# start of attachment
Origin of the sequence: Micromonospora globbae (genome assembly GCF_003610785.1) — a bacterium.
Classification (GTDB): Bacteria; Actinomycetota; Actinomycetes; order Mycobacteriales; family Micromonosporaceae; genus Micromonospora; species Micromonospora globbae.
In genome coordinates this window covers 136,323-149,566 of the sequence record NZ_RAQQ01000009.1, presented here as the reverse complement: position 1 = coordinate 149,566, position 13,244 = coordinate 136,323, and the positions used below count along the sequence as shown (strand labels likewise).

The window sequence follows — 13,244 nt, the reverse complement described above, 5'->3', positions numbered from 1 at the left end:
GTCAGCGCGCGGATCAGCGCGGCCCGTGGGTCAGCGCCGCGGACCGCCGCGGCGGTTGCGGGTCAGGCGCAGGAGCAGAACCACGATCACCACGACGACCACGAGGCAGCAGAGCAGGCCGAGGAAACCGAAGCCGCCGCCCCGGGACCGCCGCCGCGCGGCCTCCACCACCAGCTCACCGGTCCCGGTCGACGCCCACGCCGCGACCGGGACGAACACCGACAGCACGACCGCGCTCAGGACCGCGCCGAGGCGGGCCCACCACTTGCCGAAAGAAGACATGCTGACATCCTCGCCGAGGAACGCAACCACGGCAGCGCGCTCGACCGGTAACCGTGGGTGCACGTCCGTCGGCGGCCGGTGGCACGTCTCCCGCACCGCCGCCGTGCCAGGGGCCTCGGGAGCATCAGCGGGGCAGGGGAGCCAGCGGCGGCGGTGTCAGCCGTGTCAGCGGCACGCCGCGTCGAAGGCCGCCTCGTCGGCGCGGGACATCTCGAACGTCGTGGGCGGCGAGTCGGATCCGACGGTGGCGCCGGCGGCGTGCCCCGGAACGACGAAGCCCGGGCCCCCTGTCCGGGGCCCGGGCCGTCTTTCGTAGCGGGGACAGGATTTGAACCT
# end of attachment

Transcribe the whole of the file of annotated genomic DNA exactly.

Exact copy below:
Origin of the sequence: Micromonospora globbae (genome assembly GCF_003610785.1) — a bacterium.
Classification (GTDB): Bacteria; Actinomycetota; Actinomycetes; order Mycobacteriales; family Micromonosporaceae; genus Micromonospora; species Micromonospora globbae.
In genome coordinates this window covers 136,323-149,566 of the sequence record NZ_RAQQ01000009.1, presented here as the reverse complement: position 1 = coordinate 149,566, position 13,244 = coordinate 136,323, and the positions used below count along the sequence as shown (strand labels likewise).

The window sequence follows — 13,244 nt, the reverse complement described above, 5'->3', positions numbered from 1 at the left end:
GTCAGCGCGCGGATCAGCGCGGCCCGTGGGTCAGCGCCGCGGACCGCCGCGGCGGTTGCGGGTCAGGCGCAGGAGCAGAACCACGATCACCACGACGACCACGAGGCAGCAGAGCAGGCCGAGGAAACCGAAGCCGCCGCCCCGGGACCGCCGCCGCGCGGCCTCCACCACCAGCTCACCGGTCCCGGTCGACGCCCACGCCGCGACCGGGACGAACACCGACAGCACGACCGCGCTCAGGACCGCGCCGAGGCGGGCCCACCACTTGCCGAAAGAAGACATGCTGACATCCTCGCCGAGGAACGCAACCACGGCAGCGCGCTCGACCGGTAACCGTGGGTGCACGTCCGTCGGCGGCCGGTGGCACGTCTCCCGCACCGCCGCCGTGCCAGGGGCCTCGGGAGCATCAGCGGGGCAGGGGAGCCAGCGGCGGCGGTGTCAGCCGTGTCAGCGGCACGCCGCGTCGAAGGCCGCCTCGTCGGCGCGGGACATCTCGAACGTCGTGGGCGGCGAGTCGGATCCGACGGTGGCGCCGGCGGCGTGCCCCGGAACGACGAAGCCCGGGCCCCCTGTCCGGGGCCCGGGCCGTCTTTCGTAGCGGGGACAGGATTTGAACCT